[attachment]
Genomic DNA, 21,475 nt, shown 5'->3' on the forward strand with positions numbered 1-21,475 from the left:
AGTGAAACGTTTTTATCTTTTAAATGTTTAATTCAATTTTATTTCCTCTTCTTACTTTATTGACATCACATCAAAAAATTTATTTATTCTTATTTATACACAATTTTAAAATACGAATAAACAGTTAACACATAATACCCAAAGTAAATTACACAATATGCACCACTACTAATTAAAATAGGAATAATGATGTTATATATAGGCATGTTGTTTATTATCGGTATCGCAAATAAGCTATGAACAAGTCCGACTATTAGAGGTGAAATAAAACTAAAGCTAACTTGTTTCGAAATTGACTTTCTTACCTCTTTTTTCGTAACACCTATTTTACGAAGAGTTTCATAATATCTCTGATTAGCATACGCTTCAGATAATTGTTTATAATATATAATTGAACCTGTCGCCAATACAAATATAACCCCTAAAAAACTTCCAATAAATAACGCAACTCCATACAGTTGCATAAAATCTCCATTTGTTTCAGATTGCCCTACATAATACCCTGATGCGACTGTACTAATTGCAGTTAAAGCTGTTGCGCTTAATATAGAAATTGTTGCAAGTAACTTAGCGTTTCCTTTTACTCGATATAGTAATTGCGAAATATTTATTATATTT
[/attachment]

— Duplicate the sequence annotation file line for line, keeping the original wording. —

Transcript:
Genomic DNA, 21,475 nt, shown 5'->3' on the forward strand with positions numbered 1-21,475 from the left:
AGTGAAACGTTTTTATCTTTTAAATGTTTAATTCAATTTTATTTCCTCTTCTTACTTTATTGACATCACATCAAAAAATTTATTTATTCTTATTTATACACAATTTTAAAATACGAATAAACAGTTAACACATAATACCCAAAGTAAATTACACAATATGCACCACTACTAATTAAAATAGGAATAATGATGTTATATATAGGCATGTTGTTTATTATCGGTATCGCAAATAAGCTATGAACAAGTCCGACTATTAGAGGTGAAATAAAACTAAAGCTAACTTGTTTCGAAATTGACTTTCTTACCTCTTTTTTCGTAACACCTATTTTACGAAGAGTTTCATAATATCTCTGATTAGCATACGCTTCAGATAATTGTTTATAATATATAATTGAACCTGTCGCCAATACAAATATAACCCCTAAAAAACTTCCAATAAATAACGCAACTCCATACAGTTGCATAAAATCTCCATTTGTTTCAGATTGCCCTACATAATACCCTGATGCGACTGTACTAATTGCAGTTAAAGCTGTTGCGCTTAATATAGAAATTGTTGCAAGTAACTTAGCGTTTCCTTTTACTCGATATAGTAATTGCGAAATATTTATTATATTT